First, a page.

The Pure Joy and Challenges of Custom Designed Jewelry

Posted by on Sunday, April 9, 2017 · 1 Comment 

The authentic art of jewelry encompasses metal smithing, gemstone knowledge and the ability to connect with the creative soul of the client. All three require decades of academic study and practical experience. Other than appraising, designing and making custom jewelry is by far the most challenging service within the jewelry business, but almost always the most rewarding.

What is a custom piece? The simplest answer is … jewelry that is made purposefully for a single individual, at the request of that client, using either gemstones and worn jewelry supplied by the client or gemstones and precious metals supplied by the artisan or often a combination of both.

When is it appropriate for a client to pursue custom work? There are several good answers. First, when the client does not wish her jewelry to look like everyone else’s. Next, when the client has shopped and cannot find precisely the gemstone or piece that she is willing to purchase. Third, when jewelry purchased over the years sits in a drawer gathering shadows, and … the owner does not wish to gift those pieces to family, the owner does not wish to donate them to a charitable auction and the owner does not wish to sell them for cash. The owner wishes to use them to make something beautiful and wearable.

The process begins with an appointment with the jeweler chosen by the client to design and make the piece. The client may bring her worn jewelry to the appointment and or she may choose only to talk through the process to make certain she and her jeweler are in sync with the beginning, the middle and the end result.

Custom work represents the core of my practice. Before I tell you how I do it, let me tell you what it is not: Custom design does NOT include copying another jeweler’s work. Doing so is obviously unethical, and further, if the piece is trade-marked or trade-dressed, copying may result in violation of Federal and State Law, which carries with it both punitive and compensatory damages levied against the jeweler and sometimes the client.

Custom designing evolves in stages. Stage One: create the design. Stage Two: create the model. Stage Three: create the final piece. The client must approve the completion of each stage before proceeding to the next.

Custom Designed Jewelry – Stage One

The design may be created “from scratch,” and presented to the customer by hand drawing or by computer. The design may also be created from research by the client, presenting to the jeweler categories of pieces the client likes, and from these, the jeweler produces the designs. Many clients in 2017 use the internet for this introductory work.

Custom Designed Jewelry – Stage Two

The jeweler makes a model of the finished piece, based on the approved design. The model may be made by hand, in wax, or printed by computer in wax. The client tries it on, and gemstones are placed in it temporarily. Once that model is approved by the client, the jeweler may then make a more realistic model in silver or other inexpensive metal and allow the client to try it on. This allows the client to “almost see” the finished piece, BEFORE it is actually made. Some clients love this. Others do not require it, as a properly detailed wax model may be sufficient to move the project from Stage Two to Stage Three.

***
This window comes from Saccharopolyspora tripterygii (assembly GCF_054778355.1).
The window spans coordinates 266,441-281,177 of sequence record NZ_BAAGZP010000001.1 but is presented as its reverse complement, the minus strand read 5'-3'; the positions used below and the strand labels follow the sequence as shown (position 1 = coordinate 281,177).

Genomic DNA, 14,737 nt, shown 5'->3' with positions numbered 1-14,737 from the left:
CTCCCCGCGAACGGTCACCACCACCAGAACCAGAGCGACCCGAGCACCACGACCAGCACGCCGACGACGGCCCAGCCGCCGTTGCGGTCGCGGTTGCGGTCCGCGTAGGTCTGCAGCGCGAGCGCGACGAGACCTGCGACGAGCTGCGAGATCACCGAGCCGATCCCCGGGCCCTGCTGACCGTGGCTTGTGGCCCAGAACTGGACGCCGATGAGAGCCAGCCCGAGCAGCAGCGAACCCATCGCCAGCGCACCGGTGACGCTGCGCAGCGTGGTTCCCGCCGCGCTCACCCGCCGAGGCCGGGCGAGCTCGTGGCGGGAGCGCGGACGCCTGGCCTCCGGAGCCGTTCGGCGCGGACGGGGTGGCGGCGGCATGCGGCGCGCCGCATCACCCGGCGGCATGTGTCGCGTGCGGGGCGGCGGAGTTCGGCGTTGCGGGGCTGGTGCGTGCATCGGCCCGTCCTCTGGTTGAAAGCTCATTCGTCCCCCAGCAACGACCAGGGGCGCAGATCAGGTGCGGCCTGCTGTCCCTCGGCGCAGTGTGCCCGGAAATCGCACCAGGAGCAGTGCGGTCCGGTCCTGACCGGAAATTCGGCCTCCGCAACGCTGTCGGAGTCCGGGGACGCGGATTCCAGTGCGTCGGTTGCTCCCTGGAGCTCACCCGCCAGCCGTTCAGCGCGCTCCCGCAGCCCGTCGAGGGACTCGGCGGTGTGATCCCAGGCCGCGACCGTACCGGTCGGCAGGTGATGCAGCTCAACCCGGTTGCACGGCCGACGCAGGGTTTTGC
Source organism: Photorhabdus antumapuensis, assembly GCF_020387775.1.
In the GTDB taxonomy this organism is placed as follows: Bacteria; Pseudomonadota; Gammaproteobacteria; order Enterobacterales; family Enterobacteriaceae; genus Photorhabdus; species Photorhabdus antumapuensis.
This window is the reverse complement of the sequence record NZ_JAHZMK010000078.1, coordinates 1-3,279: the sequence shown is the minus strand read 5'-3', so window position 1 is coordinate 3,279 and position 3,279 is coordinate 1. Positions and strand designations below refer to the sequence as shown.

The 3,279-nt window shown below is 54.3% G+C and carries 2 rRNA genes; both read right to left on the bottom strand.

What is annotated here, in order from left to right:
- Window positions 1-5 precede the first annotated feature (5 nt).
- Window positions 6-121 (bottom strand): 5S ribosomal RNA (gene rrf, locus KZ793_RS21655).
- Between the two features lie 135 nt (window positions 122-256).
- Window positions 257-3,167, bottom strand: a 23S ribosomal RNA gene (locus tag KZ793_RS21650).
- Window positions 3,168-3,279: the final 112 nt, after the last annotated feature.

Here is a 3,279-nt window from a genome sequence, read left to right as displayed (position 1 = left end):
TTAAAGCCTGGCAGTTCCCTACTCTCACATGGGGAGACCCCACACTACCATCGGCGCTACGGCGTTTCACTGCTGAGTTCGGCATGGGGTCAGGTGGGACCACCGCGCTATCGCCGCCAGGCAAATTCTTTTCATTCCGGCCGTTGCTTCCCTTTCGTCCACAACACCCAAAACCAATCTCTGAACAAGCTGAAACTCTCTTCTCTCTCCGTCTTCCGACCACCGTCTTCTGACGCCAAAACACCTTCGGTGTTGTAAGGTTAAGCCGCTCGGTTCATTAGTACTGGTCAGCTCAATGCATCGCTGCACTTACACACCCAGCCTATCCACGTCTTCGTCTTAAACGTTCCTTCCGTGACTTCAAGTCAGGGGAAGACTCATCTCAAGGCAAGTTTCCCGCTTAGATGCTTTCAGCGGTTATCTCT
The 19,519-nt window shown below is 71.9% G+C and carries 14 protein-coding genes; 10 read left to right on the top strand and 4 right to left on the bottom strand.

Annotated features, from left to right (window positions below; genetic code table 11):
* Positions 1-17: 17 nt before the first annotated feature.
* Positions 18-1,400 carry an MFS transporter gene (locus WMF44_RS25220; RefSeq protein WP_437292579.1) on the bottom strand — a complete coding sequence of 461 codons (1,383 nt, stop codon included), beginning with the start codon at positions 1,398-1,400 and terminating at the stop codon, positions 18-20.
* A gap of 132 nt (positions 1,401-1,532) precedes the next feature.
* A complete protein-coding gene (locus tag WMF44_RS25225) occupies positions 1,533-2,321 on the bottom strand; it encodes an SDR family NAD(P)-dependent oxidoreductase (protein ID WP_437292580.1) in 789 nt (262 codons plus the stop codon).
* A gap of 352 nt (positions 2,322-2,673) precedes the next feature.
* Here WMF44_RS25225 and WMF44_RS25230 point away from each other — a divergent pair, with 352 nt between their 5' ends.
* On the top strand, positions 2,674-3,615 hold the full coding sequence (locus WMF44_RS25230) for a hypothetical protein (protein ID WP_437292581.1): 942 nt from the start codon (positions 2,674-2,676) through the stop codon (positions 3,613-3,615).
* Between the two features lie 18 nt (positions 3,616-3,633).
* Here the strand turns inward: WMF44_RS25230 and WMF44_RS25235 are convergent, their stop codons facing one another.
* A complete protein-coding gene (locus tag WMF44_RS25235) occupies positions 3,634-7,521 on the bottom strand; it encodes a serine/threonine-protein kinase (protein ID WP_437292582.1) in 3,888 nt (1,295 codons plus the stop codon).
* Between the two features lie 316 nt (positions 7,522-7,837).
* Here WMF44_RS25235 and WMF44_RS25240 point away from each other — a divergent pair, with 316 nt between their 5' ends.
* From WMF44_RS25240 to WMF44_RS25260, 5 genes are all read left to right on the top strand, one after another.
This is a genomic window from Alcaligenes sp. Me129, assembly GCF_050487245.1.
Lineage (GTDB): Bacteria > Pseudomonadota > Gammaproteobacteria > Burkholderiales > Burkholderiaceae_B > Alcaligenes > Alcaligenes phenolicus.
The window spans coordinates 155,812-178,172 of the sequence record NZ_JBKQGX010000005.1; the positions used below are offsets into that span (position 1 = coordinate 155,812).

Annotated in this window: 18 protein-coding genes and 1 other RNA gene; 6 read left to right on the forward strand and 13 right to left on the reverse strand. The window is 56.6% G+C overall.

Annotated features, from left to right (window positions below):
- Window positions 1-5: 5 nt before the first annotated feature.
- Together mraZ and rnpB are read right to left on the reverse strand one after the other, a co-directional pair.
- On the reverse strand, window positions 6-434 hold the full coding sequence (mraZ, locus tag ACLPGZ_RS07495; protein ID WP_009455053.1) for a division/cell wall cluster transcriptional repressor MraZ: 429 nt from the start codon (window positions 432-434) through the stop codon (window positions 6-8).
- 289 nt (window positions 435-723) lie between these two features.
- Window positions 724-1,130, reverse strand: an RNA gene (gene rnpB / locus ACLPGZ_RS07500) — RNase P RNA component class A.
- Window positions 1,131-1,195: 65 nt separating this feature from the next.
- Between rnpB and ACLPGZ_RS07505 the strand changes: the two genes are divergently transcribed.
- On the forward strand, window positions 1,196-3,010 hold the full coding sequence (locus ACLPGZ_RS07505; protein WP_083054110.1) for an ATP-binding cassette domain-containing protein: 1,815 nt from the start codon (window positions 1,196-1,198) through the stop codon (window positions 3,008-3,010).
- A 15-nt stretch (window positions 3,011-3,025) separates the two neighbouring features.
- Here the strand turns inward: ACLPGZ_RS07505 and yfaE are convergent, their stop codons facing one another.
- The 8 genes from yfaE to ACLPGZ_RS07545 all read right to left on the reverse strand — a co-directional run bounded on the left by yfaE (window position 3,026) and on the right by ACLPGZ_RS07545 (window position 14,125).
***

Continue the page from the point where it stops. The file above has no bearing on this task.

Custom Designed Jewelry – Stage Three

The jeweler constructs the finished piece, using one or two methods of manufacturing. These include casting and or fabrication (hand work), setting required gemstones, polishing the entire jewel and finally preparing the appraisal report for home owner’s insurance.

Is Custom Designed Jewelry Expensive?

Generally not, if the jeweler is an expert in the process and knows how to guide the client from the start to the finish. The cost of the project should be discussed no later than the completion of Stage One. Some jewelers charge for their time beginning with the first appointment, and if that is the case, project cost is settled then. I do not charge for time and effort to finish Stage One. As a matter of policy, my fee does not begin until the customer has approved the wax model (Stage Two). My fee is not based on hours of research or effort. It is based on the cost of materials including precious metals and gemstones and the labor required to manufacture the inexpensive metal model in Stage Two (if requested) and of course the finished piece. The important point of course is to explain the process thoroughly and communicate the cost transparently.

It is not possible to express the happiness when this works well. It is pure joy!

Tom Tivol


One Response to “The Pure Joy and Challenges of Custom Designed Jewelry”
  1. Rhianna Hawk says:

    I didn’t know that you could get custom jewelry designed by presenting categories of what I want instead of a full drawing. My art skills definitely aren’t good enough to properly convey the style of necklace that I want to get for my sister, and I love the idea of being able to preview the piece as a realistic model that I can try out. Thanks for clearing up that custom jewelry isn’t really expensive; I was a little worried about that, but it’ll all be worth it when my sister sees the necklace I dreamed up for her.

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